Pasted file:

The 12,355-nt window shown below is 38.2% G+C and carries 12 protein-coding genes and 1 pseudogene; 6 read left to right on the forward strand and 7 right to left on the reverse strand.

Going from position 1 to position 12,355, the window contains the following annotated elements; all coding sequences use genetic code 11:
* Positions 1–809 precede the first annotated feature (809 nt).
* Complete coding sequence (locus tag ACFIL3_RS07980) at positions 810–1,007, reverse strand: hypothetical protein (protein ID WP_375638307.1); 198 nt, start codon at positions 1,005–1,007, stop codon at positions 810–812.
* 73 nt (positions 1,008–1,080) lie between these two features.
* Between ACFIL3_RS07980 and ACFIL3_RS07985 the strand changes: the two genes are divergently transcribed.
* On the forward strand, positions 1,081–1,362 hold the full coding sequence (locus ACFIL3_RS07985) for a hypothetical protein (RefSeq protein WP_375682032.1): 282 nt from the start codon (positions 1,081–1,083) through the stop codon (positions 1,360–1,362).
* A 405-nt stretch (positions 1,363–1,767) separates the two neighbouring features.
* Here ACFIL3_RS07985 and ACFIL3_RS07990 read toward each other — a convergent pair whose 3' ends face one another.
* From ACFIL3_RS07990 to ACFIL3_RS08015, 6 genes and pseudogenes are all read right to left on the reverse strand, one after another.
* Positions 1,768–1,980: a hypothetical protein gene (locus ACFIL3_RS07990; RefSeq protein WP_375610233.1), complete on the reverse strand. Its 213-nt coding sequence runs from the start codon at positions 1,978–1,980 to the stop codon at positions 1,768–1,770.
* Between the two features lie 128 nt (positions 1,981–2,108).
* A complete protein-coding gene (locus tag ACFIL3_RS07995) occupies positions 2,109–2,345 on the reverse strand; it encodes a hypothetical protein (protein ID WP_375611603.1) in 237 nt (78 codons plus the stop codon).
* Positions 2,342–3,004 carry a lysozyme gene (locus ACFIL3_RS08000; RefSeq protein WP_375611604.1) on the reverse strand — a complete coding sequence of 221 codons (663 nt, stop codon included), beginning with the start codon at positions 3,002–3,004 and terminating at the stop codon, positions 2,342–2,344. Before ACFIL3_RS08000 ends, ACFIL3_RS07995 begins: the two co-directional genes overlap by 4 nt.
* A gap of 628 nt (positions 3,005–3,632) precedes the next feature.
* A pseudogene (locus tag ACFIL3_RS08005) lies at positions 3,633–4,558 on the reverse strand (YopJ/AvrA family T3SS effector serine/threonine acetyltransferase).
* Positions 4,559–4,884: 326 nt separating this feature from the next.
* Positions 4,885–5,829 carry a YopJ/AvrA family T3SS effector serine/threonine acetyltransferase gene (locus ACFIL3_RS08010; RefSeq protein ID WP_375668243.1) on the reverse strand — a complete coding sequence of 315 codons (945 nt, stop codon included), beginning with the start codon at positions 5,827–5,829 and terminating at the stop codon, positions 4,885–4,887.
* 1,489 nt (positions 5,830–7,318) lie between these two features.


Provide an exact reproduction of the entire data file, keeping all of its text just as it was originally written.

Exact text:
The 12,355-nt window shown below is 38.2% G+C and carries 12 protein-coding genes and 1 pseudogene; 6 read left to right on the forward strand and 7 right to left on the reverse strand.

Going from position 1 to position 12,355, the window contains the following annotated elements; all coding sequences use genetic code 11:
* Positions 1–809 precede the first annotated feature (809 nt).
* Complete coding sequence (locus tag ACFIL3_RS07980) at positions 810–1,007, reverse strand: hypothetical protein (protein ID WP_375638307.1); 198 nt, start codon at positions 1,005–1,007, stop codon at positions 810–812.
* 73 nt (positions 1,008–1,080) lie between these two features.
* Between ACFIL3_RS07980 and ACFIL3_RS07985 the strand changes: the two genes are divergently transcribed.
* On the forward strand, positions 1,081–1,362 hold the full coding sequence (locus ACFIL3_RS07985) for a hypothetical protein (RefSeq protein WP_375682032.1): 282 nt from the start codon (positions 1,081–1,083) through the stop codon (positions 1,360–1,362).
* A 405-nt stretch (positions 1,363–1,767) separates the two neighbouring features.
* Here ACFIL3_RS07985 and ACFIL3_RS07990 read toward each other — a convergent pair whose 3' ends face one another.
* From ACFIL3_RS07990 to ACFIL3_RS08015, 6 genes and pseudogenes are all read right to left on the reverse strand, one after another.
* Positions 1,768–1,980: a hypothetical protein gene (locus ACFIL3_RS07990; RefSeq protein WP_375610233.1), complete on the reverse strand. Its 213-nt coding sequence runs from the start codon at positions 1,978–1,980 to the stop codon at positions 1,768–1,770.
* Between the two features lie 128 nt (positions 1,981–2,108).
* A complete protein-coding gene (locus tag ACFIL3_RS07995) occupies positions 2,109–2,345 on the reverse strand; it encodes a hypothetical protein (protein ID WP_375611603.1) in 237 nt (78 codons plus the stop codon).
* Positions 2,342–3,004 carry a lysozyme gene (locus ACFIL3_RS08000; RefSeq protein WP_375611604.1) on the reverse strand — a complete coding sequence of 221 codons (663 nt, stop codon included), beginning with the start codon at positions 3,002–3,004 and terminating at the stop codon, positions 2,342–2,344. Before ACFIL3_RS08000 ends, ACFIL3_RS07995 begins: the two co-directional genes overlap by 4 nt.
* A gap of 628 nt (positions 3,005–3,632) precedes the next feature.
* A pseudogene (locus tag ACFIL3_RS08005) lies at positions 3,633–4,558 on the reverse strand (YopJ/AvrA family T3SS effector serine/threonine acetyltransferase).
* Positions 4,559–4,884: 326 nt separating this feature from the next.
* Positions 4,885–5,829 carry a YopJ/AvrA family T3SS effector serine/threonine acetyltransferase gene (locus ACFIL3_RS08010; RefSeq protein ID WP_375668243.1) on the reverse strand — a complete coding sequence of 315 codons (945 nt, stop codon included), beginning with the start codon at positions 5,827–5,829 and terminating at the stop codon, positions 4,885–4,887.
* 1,489 nt (positions 5,830–7,318) lie between these two features.